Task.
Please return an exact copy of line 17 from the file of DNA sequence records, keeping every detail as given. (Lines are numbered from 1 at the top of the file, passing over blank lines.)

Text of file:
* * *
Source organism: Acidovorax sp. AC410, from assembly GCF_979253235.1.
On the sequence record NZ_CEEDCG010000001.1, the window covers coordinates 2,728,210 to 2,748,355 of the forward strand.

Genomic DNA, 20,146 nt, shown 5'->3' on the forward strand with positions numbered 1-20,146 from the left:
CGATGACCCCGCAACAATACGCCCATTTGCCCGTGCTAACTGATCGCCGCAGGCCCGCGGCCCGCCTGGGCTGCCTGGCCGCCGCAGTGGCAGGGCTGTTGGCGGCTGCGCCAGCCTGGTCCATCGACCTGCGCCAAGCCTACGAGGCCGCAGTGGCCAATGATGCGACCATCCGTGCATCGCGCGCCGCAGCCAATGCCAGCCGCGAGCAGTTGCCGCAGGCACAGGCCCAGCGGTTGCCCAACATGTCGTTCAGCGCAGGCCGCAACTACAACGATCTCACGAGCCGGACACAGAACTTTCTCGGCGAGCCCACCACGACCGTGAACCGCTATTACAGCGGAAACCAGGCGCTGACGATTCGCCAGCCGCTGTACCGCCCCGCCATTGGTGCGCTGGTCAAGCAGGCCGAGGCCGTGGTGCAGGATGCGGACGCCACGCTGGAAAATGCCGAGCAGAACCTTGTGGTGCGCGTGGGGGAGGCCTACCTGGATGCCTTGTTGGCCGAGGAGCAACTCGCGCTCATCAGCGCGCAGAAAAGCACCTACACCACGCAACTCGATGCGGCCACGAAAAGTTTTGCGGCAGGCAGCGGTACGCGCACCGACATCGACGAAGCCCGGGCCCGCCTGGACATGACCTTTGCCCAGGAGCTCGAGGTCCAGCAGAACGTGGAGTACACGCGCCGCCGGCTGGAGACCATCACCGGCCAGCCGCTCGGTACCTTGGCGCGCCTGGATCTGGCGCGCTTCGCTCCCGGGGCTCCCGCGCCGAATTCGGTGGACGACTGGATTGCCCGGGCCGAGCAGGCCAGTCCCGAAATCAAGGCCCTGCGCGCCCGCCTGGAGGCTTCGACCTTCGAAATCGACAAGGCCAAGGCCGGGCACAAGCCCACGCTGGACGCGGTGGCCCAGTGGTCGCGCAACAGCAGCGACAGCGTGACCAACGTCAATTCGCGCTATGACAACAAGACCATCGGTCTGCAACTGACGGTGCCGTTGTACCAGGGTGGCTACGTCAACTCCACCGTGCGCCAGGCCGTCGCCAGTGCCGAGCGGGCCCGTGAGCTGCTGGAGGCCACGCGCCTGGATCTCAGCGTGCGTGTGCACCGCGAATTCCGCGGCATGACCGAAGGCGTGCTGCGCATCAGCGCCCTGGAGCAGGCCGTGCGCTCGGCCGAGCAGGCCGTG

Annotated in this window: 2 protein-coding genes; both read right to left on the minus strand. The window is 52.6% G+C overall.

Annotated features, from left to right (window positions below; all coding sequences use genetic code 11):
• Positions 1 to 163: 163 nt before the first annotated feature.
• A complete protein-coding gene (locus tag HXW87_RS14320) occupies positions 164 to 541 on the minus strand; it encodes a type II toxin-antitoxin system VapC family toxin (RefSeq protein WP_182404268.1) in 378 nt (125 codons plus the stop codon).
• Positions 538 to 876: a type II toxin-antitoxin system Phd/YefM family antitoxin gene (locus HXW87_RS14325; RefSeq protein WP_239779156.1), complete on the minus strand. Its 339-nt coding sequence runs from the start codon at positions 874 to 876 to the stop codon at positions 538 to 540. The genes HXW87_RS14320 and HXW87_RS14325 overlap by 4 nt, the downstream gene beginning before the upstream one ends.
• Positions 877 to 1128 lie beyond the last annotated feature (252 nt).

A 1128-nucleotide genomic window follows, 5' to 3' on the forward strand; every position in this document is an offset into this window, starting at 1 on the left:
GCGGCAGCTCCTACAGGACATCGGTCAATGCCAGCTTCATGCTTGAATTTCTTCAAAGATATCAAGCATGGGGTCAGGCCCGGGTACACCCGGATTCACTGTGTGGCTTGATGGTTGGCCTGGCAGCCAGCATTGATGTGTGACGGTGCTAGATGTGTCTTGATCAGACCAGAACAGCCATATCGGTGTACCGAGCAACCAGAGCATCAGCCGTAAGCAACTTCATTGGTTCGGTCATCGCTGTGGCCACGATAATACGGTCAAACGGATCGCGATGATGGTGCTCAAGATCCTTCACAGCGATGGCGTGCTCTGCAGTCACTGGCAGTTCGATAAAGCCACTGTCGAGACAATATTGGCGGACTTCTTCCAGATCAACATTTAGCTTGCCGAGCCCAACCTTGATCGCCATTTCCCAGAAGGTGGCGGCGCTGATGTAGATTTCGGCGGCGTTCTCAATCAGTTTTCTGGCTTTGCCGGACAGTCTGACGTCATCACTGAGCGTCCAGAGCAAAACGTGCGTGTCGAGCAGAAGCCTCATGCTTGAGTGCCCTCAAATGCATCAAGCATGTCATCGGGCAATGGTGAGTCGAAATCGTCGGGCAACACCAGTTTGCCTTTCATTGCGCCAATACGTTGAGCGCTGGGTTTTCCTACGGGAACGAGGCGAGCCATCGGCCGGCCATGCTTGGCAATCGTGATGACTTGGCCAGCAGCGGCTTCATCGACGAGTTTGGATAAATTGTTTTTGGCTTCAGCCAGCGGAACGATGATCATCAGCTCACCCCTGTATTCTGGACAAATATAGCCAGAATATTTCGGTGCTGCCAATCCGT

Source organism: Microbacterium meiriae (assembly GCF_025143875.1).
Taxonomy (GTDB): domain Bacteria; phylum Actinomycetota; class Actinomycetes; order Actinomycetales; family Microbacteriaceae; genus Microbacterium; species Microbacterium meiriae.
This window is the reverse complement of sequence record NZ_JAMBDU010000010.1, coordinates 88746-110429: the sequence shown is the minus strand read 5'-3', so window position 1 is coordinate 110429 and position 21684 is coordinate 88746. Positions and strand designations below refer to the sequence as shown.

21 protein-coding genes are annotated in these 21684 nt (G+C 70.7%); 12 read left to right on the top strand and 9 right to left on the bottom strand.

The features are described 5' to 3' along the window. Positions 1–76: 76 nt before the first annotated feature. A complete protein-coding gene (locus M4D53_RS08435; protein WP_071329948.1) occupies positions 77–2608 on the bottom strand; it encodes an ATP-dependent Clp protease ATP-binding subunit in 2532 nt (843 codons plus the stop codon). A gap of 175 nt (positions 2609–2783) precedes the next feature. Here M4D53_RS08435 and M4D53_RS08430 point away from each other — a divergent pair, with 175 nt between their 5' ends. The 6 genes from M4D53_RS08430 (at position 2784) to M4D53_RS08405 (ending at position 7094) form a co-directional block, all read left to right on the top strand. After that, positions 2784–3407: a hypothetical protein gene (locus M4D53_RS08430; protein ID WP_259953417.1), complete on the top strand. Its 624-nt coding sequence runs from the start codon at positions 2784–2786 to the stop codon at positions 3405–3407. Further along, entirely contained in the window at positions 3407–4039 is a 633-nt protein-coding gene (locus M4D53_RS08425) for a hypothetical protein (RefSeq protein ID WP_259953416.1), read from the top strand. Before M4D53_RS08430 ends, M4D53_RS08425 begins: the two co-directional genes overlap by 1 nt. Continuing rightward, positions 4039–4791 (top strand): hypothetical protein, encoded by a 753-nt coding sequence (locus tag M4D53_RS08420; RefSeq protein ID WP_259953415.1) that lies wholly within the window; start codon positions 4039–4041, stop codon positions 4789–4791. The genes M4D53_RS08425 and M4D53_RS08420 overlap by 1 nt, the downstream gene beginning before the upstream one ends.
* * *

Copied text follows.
The features are described 5' to 3' along the window. Positions 1–76: 76 nt before the first annotated feature. A complete protein-coding gene (locus M4D53_RS08435; protein WP_071329948.1) occupies positions 77–2608 on the bottom strand; it encodes an ATP-dependent Clp protease ATP-binding subunit in 2532 nt (843 codons plus the stop codon). A gap of 175 nt (positions 2609–2783) precedes the next feature. Here M4D53_RS08435 and M4D53_RS08430 point away from each other — a divergent pair, with 175 nt between their 5' ends. The 6 genes from M4D53_RS08430 (at position 2784) to M4D53_RS08405 (ending at position 7094) form a co-directional block, all read left to right on the top strand. After that, positions 2784–3407: a hypothetical protein gene (locus M4D53_RS08430; protein ID WP_259953417.1), complete on the top strand. Its 624-nt coding sequence runs from the start codon at positions 2784–2786 to the stop codon at positions 3405–3407. Further along, entirely contained in the window at positions 3407–4039 is a 633-nt protein-coding gene (locus M4D53_RS08425) for a hypothetical protein (RefSeq protein ID WP_259953416.1), read from the top strand. Before M4D53_RS08430 ends, M4D53_RS08425 begins: the two co-directional genes overlap by 1 nt. Continuing rightward, positions 4039–4791 (top strand): hypothetical protein, encoded by a 753-nt coding sequence (locus tag M4D53_RS08420; RefSeq protein ID WP_259953415.1) that lies wholly within the window; start codon positions 4039–4041, stop codon positions 4789–4791. The genes M4D53_RS08425 and M4D53_RS08420 overlap by 1 nt, the downstream gene beginning before the upstream one ends.